This step is essential, but the most difficult. Having a closed-loop sales process needs to be driven from the top of the organization by the CMO or VP of Marketing and their sales counterpart, to ensure that all sales people are appropriately:

  • Indicating when a lead becomes an opportunity
  • Applying a sales value to the opportunity
  • Closing out the opportunity with a won/lost status

Positive reinforcement of sales behavior is important, particularly when this process is first rolled out. Often this is achieved through various incentives and ensuring it is included within everyone’s annual performance plans.

2. Marketing Campaign Codes

Campaign codes are used to show where a marketing lead derives from – be it an event, email, telemarketing, the web, or elsewhere. Marketing campaign codes are pretty standard practice in most organizations. No lead should exist within the marketing database without one.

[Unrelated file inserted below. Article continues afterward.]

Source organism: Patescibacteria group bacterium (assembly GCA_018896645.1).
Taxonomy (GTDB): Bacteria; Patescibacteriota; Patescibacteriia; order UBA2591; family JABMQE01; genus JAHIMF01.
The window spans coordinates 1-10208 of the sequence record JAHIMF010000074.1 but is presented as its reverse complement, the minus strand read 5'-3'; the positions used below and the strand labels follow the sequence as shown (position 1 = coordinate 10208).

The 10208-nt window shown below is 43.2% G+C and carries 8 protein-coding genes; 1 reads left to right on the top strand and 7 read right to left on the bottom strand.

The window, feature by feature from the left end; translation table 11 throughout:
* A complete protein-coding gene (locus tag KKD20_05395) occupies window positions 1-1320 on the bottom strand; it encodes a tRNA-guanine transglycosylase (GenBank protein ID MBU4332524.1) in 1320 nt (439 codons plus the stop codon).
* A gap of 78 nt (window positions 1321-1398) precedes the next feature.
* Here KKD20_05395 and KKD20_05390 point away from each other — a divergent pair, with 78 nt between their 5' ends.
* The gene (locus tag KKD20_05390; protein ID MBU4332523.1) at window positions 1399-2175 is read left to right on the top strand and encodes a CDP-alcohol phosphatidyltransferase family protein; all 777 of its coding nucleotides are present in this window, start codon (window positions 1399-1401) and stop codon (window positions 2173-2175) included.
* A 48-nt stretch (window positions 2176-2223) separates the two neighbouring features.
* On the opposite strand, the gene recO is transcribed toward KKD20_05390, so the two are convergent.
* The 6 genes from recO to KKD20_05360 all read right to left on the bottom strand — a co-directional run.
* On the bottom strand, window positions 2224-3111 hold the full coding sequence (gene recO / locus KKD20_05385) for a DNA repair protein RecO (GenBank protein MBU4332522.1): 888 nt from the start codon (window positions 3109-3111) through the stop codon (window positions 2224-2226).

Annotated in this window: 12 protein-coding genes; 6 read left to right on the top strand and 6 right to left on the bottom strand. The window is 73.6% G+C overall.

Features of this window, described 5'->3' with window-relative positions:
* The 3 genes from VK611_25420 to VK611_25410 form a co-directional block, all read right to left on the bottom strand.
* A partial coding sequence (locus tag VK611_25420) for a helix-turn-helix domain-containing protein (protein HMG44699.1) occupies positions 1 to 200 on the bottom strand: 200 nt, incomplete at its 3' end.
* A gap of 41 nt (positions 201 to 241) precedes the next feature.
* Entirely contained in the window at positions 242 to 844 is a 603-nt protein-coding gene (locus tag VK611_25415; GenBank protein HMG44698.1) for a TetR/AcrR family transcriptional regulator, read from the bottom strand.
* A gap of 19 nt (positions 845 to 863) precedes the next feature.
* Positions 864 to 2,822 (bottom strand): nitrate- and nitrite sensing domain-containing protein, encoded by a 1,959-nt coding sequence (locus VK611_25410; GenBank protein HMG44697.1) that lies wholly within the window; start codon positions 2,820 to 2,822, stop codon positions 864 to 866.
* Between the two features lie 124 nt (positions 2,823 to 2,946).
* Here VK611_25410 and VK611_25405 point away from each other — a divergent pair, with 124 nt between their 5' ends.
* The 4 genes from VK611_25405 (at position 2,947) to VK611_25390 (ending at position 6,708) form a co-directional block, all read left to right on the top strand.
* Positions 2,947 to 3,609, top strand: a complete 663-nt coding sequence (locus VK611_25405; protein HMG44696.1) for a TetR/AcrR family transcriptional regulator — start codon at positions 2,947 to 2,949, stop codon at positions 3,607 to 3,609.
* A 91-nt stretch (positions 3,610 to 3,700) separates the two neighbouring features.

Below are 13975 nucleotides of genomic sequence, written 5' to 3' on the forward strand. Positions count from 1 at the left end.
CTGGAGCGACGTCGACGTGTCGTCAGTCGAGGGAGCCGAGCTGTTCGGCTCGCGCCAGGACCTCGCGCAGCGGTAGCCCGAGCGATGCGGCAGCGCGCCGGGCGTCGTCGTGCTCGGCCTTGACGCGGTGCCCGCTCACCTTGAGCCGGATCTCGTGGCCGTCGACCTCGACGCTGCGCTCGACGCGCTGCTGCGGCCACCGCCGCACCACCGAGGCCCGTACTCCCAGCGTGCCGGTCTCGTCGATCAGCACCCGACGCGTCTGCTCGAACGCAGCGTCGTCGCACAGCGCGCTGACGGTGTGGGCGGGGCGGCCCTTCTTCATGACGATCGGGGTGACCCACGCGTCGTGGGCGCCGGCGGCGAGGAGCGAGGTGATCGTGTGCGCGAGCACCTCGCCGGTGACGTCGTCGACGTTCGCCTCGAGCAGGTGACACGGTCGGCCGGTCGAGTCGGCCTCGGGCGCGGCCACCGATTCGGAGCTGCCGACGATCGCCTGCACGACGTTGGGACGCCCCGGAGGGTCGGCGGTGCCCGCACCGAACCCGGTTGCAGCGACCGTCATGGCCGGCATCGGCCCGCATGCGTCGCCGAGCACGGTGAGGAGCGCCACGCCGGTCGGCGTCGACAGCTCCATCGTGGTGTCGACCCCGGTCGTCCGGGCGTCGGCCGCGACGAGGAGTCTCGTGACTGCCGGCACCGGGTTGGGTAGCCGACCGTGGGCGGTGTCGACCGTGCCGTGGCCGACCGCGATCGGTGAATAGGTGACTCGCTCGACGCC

3. Web Tracking Parameters

Marketing campaign codes only tell you the very broadest source of a marketing inquiry so for something like the “web”, this is a pretty big bucket.

Did these people come to the website directly? Or did they come through search engines, display advertising, social media, or from another website as a referral? This level of visibility can be achieved through URL tracking codes.

Tracking parameters that are particularly useful to capture include:

  • Source (referrer information): EG: Google, Facebook, YouTube, etc.
  • Medium: EG: ppc, seo, paid-social, organic-social

Google’s URL builder can be used to help build out parameter information.

4. Marketing and Sales Database Fields

These codes then need to be passed into an appropriate field in your marketing/sales database so that the information is incorporated within the inquiry/lead record and carried through to the opportunity being closed out by sales.

5. Ongoing Reporting

Finally, monthly reporting (accompanied by weekly run rate reports) will help you to keep track of the marketing contribution to sales numbers and provide ongoing visibility throughout the organization.

Once this process is in place, the output can:

  • be used to show true ROI (marketing spend vs. sales orders in monetary terms)
  • be used to project ROI in order to justify marketing investment
  • provide a useful framework to pitch for more budget (missed opportunities as a result of not spending enough)